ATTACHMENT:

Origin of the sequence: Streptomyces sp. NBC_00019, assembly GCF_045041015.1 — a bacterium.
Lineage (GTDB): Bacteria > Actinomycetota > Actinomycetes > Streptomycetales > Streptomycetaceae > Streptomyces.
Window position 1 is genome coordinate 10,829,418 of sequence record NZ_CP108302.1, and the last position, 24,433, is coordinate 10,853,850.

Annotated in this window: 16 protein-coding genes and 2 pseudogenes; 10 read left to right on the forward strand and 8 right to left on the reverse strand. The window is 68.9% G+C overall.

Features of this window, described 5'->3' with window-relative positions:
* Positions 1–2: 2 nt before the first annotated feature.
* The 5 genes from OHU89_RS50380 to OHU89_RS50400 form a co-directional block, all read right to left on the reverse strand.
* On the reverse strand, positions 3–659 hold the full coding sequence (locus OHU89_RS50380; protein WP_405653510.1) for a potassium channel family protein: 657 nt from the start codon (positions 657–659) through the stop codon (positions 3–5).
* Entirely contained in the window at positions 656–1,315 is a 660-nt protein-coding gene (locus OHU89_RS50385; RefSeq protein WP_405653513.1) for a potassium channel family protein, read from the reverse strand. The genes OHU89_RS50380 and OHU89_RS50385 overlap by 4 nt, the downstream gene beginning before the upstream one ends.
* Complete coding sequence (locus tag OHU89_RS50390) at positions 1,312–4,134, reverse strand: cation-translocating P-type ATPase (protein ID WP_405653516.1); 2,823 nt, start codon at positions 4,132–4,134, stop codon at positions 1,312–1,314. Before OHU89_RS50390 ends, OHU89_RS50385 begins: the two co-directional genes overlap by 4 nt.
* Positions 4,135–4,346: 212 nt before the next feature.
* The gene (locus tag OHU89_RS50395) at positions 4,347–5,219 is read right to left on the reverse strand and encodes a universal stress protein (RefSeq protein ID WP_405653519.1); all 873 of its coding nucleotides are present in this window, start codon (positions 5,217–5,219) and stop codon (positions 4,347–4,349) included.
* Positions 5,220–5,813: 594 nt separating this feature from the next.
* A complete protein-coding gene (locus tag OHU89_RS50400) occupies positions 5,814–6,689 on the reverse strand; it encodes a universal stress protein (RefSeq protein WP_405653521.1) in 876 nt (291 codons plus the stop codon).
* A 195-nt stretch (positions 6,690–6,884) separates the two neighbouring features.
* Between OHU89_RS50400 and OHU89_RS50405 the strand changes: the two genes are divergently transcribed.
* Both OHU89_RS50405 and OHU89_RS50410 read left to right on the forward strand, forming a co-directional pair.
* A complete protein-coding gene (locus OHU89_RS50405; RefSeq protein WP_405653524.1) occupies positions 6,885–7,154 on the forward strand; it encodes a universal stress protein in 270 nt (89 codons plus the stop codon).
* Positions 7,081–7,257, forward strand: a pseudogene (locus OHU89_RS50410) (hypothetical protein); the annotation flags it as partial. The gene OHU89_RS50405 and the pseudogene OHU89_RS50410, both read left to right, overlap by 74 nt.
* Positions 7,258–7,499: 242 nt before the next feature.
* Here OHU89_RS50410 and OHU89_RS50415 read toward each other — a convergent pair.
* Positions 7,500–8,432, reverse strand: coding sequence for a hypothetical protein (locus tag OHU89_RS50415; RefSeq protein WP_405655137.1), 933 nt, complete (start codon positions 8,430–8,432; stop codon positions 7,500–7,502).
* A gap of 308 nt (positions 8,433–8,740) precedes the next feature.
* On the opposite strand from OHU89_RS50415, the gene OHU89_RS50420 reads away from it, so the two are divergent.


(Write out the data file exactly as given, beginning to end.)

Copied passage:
Origin of the sequence: Streptomyces sp. NBC_00019, assembly GCF_045041015.1 — a bacterium.
Lineage (GTDB): Bacteria > Actinomycetota > Actinomycetes > Streptomycetales > Streptomycetaceae > Streptomyces.
Window position 1 is genome coordinate 10,829,418 of sequence record NZ_CP108302.1, and the last position, 24,433, is coordinate 10,853,850.

Annotated in this window: 16 protein-coding genes and 2 pseudogenes; 10 read left to right on the forward strand and 8 right to left on the reverse strand. The window is 68.9% G+C overall.

Features of this window, described 5'->3' with window-relative positions:
* Positions 1–2: 2 nt before the first annotated feature.
* The 5 genes from OHU89_RS50380 to OHU89_RS50400 form a co-directional block, all read right to left on the reverse strand.
* On the reverse strand, positions 3–659 hold the full coding sequence (locus OHU89_RS50380; protein WP_405653510.1) for a potassium channel family protein: 657 nt from the start codon (positions 657–659) through the stop codon (positions 3–5).
* Entirely contained in the window at positions 656–1,315 is a 660-nt protein-coding gene (locus OHU89_RS50385; RefSeq protein WP_405653513.1) for a potassium channel family protein, read from the reverse strand. The genes OHU89_RS50380 and OHU89_RS50385 overlap by 4 nt, the downstream gene beginning before the upstream one ends.
* Complete coding sequence (locus tag OHU89_RS50390) at positions 1,312–4,134, reverse strand: cation-translocating P-type ATPase (protein ID WP_405653516.1); 2,823 nt, start codon at positions 4,132–4,134, stop codon at positions 1,312–1,314. Before OHU89_RS50390 ends, OHU89_RS50385 begins: the two co-directional genes overlap by 4 nt.
* Positions 4,135–4,346: 212 nt before the next feature.
* The gene (locus tag OHU89_RS50395) at positions 4,347–5,219 is read right to left on the reverse strand and encodes a universal stress protein (RefSeq protein ID WP_405653519.1); all 873 of its coding nucleotides are present in this window, start codon (positions 5,217–5,219) and stop codon (positions 4,347–4,349) included.
* Positions 5,220–5,813: 594 nt separating this feature from the next.
* A complete protein-coding gene (locus tag OHU89_RS50400) occupies positions 5,814–6,689 on the reverse strand; it encodes a universal stress protein (RefSeq protein WP_405653521.1) in 876 nt (291 codons plus the stop codon).
* A 195-nt stretch (positions 6,690–6,884) separates the two neighbouring features.
* Between OHU89_RS50400 and OHU89_RS50405 the strand changes: the two genes are divergently transcribed.
* Both OHU89_RS50405 and OHU89_RS50410 read left to right on the forward strand, forming a co-directional pair.
* A complete protein-coding gene (locus OHU89_RS50405; RefSeq protein WP_405653524.1) occupies positions 6,885–7,154 on the forward strand; it encodes a universal stress protein in 270 nt (89 codons plus the stop codon).
* Positions 7,081–7,257, forward strand: a pseudogene (locus OHU89_RS50410) (hypothetical protein); the annotation flags it as partial. The gene OHU89_RS50405 and the pseudogene OHU89_RS50410, both read left to right, overlap by 74 nt.
* Positions 7,258–7,499: 242 nt before the next feature.
* Here OHU89_RS50410 and OHU89_RS50415 read toward each other — a convergent pair.
* Positions 7,500–8,432, reverse strand: coding sequence for a hypothetical protein (locus tag OHU89_RS50415; RefSeq protein WP_405655137.1), 933 nt, complete (start codon positions 8,430–8,432; stop codon positions 7,500–7,502).
* A gap of 308 nt (positions 8,433–8,740) precedes the next feature.
* On the opposite strand from OHU89_RS50415, the gene OHU89_RS50420 reads away from it, so the two are divergent.